I am aware that the Government is working to encourage agricultural and scientific invocation in the UK and unlock the potential of new technologies to promote sustainable and efficient farming and food production.
Introduced to Parliament in May 2022, the Genetic Technology (Precision Breeding) Bill will remove unnecessary barriers inherited from the EU to enable the development and marketing of precision bred plants and animals, which will drive economic growth and position the UK as the leading country in which to invest in agri-food research and innovation.
The Bill will create a new, simpler regulatory regime for precision bred plants and animals that have genetic changes that could have arisen through traditional breeding or natural processes. It will also introduce two notification systems for research and marketing purposes, where breeders and researchers will need to notify the Department for Environment, Food and Rural Affairs of precision bred organisms. It will establish a new science-based authorisation process for food and feed products developed using precision bred organisms.
I appreciate the strength of feeling about this Bill and have noted the views raised about the amendments and new clauses that have been proposed. I look forward to seeing this Bill return to the House for and will closely follow my ministerial colleagues’ response to amendments and new clauses put forward. However, I am assured that the Food Standards Agency will only authorise products for sale in the first place if they are judged to present no risk to health, do not mislead consumers and do not have lower nutritional value than their traditionally bred counterparts.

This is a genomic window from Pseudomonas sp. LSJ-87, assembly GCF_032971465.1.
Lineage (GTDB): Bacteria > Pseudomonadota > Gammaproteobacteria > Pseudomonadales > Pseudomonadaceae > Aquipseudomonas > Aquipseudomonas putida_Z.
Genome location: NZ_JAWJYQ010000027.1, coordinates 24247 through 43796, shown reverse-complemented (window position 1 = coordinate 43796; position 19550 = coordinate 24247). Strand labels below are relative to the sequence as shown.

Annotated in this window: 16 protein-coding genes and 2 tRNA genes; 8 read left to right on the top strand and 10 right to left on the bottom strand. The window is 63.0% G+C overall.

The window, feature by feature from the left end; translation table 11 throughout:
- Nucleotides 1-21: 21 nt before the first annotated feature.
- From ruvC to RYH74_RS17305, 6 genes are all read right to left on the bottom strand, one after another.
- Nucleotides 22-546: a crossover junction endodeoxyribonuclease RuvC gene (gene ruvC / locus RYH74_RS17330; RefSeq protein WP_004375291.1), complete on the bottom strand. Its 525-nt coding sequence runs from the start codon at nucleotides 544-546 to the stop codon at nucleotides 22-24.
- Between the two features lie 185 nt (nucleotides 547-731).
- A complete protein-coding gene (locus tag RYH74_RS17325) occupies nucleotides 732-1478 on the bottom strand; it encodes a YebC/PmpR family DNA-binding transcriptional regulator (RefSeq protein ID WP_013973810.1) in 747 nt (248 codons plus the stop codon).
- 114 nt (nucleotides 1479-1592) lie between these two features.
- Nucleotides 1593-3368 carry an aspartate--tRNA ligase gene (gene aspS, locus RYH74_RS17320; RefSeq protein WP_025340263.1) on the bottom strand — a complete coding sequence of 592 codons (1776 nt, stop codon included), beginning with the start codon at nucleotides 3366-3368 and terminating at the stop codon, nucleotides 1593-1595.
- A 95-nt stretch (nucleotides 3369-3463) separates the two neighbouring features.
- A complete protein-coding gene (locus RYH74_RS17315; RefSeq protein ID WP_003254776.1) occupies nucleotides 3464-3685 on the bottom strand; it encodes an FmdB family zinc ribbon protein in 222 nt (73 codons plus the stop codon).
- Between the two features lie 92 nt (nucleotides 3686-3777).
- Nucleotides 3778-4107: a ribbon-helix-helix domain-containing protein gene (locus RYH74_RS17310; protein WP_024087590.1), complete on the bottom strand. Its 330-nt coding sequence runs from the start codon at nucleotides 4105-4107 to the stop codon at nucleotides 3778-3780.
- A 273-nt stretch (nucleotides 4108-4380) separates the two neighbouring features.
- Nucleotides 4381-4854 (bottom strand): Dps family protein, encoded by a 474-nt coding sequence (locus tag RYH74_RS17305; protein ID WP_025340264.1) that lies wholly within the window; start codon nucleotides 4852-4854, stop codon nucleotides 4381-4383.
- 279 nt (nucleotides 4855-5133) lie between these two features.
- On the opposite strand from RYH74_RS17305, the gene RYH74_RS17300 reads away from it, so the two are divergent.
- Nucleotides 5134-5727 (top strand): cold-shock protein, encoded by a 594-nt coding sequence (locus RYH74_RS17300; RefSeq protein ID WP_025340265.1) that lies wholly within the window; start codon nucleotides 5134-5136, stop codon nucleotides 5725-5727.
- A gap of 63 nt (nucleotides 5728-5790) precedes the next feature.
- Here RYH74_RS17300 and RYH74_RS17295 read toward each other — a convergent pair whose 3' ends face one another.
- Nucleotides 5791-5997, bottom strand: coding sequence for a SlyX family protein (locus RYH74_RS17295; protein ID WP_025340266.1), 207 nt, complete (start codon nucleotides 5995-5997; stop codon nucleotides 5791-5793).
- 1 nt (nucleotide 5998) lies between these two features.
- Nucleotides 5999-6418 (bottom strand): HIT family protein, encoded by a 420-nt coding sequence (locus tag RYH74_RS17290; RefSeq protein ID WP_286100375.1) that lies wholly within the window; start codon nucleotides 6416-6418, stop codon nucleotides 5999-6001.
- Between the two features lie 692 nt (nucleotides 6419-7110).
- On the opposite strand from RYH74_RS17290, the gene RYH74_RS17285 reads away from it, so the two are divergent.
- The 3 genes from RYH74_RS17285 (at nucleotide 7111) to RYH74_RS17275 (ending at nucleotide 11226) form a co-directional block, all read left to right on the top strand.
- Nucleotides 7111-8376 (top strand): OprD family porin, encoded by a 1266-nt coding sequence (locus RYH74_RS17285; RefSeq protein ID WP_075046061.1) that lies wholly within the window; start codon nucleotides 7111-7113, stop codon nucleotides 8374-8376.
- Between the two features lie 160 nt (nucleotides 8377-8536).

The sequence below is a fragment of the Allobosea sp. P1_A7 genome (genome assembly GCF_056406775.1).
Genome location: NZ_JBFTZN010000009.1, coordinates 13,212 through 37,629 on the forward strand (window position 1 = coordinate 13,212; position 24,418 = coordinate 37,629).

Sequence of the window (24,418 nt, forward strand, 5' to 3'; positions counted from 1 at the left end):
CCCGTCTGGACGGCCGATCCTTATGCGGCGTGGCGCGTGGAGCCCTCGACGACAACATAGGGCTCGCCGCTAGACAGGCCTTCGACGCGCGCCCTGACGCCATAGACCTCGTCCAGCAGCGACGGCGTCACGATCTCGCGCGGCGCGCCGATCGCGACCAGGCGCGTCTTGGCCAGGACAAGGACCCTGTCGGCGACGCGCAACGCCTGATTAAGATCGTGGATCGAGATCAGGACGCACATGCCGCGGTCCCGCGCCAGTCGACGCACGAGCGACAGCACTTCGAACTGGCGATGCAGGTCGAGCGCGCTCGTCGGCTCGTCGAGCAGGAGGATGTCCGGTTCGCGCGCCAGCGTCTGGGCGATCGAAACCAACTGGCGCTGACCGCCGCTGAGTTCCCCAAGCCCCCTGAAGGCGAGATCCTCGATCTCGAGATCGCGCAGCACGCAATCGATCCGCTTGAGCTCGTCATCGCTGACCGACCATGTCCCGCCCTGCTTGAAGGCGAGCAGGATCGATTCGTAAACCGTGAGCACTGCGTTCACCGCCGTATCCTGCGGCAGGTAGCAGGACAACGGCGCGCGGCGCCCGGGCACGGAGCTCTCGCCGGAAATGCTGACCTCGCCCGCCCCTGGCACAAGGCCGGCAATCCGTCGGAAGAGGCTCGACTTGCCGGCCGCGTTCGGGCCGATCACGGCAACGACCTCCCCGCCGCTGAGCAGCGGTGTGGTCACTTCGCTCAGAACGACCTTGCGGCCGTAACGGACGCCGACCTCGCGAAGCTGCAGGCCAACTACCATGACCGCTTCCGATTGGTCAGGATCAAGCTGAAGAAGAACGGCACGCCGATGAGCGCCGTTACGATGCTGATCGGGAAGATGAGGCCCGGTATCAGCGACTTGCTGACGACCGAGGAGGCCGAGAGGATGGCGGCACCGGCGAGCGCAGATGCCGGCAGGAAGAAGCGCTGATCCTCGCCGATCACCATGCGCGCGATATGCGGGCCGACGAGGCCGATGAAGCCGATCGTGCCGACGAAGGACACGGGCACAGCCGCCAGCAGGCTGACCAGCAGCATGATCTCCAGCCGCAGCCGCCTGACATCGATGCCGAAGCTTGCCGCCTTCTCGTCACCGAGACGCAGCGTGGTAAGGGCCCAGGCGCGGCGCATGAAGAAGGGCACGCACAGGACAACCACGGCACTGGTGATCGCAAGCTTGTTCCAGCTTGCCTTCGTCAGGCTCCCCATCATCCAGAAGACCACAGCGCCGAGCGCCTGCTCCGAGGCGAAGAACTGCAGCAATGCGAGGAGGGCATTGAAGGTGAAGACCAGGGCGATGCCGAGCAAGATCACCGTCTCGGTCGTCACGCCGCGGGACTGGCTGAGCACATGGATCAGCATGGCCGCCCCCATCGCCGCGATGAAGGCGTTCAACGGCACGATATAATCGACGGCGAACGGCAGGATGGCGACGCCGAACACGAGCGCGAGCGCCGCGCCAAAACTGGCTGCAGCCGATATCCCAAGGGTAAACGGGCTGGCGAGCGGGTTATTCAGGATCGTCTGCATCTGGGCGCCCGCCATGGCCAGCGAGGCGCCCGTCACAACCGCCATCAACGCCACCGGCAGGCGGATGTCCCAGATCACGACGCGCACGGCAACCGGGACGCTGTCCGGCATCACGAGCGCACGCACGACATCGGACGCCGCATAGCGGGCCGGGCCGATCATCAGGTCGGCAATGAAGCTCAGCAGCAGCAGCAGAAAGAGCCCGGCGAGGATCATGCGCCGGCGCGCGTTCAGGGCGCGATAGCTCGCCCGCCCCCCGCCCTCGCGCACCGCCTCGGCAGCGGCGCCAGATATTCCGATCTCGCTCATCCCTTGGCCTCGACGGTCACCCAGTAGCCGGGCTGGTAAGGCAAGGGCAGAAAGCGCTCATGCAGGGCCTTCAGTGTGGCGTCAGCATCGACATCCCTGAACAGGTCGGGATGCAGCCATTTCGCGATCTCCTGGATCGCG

Since precision breeding technologies mimic traditional breeding processes, the products from precision bred plants or animals only contain genetic changes that could have occurred through natural or traditional breeding. Therefore, I understand that Ministers do not believe it would be proportionate to require labelling of these products. In addition, the scientific advice is that precision bred organisms pose no greater risk to the environment and health than their traditionally bred counterparts.
Existing labelling requirements will continue to apply to allow consumers to make choices about their food, such as nutritional and allergen labelling. However, to ensure transparency, Defra is developing a public register so that information about food and feed products that are authorised by the FSA is available in the public domain. I understand that mandatory labelling will still be required for GM food products.
I am aware that the Genetic Technology (Precision Breeding) Bill is consistent with the science and also the approach taken by many international partners around the world that have already legislated in this way. I look forward to seeing this Bill return to the House for its Remaining Stages in due course.